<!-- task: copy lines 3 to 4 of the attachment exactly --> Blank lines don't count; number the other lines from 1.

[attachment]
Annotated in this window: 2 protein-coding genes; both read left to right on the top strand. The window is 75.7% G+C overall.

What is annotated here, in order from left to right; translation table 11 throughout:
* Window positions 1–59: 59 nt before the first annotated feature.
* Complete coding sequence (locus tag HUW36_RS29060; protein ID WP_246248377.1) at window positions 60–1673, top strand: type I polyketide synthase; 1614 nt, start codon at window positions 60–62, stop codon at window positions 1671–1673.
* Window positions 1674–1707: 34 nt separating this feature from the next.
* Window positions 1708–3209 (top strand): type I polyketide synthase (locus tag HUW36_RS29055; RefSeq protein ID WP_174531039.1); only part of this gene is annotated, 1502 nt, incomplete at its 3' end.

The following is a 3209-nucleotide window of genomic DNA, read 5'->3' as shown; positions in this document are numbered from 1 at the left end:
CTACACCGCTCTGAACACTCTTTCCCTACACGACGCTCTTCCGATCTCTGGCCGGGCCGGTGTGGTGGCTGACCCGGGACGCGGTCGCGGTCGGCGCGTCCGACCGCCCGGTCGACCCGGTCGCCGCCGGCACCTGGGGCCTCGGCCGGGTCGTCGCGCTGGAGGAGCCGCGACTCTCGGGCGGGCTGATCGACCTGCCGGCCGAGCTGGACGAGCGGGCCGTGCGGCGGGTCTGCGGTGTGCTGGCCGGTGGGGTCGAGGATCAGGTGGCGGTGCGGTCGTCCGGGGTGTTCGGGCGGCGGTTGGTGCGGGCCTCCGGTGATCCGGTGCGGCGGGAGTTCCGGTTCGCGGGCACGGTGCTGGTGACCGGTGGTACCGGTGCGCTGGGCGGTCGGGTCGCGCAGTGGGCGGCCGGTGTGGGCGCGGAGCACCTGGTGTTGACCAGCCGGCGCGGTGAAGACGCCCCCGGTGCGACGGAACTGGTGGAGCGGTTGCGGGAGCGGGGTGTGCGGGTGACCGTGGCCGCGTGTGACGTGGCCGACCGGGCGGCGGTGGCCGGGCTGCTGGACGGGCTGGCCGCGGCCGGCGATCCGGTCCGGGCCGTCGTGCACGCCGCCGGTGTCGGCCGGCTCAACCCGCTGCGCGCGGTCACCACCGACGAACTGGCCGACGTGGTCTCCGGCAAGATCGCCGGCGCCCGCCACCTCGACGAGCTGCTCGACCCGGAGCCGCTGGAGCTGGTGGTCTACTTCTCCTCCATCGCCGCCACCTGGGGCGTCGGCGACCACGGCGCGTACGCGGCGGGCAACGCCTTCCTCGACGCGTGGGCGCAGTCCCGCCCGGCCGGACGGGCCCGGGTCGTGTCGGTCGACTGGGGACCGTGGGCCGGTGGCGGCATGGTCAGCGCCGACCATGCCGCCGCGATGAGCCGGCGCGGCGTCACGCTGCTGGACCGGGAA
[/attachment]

* Window positions 1–59: 59 nt before the first annotated feature.
* Complete coding sequence (locus tag HUW36_RS29060; protein ID WP_246248377.1) at window positions 60–1673, top strand: type I polyketide synthase; 1614 nt, start codon at window positions 60–62, stop codon at window positions 1671–1673.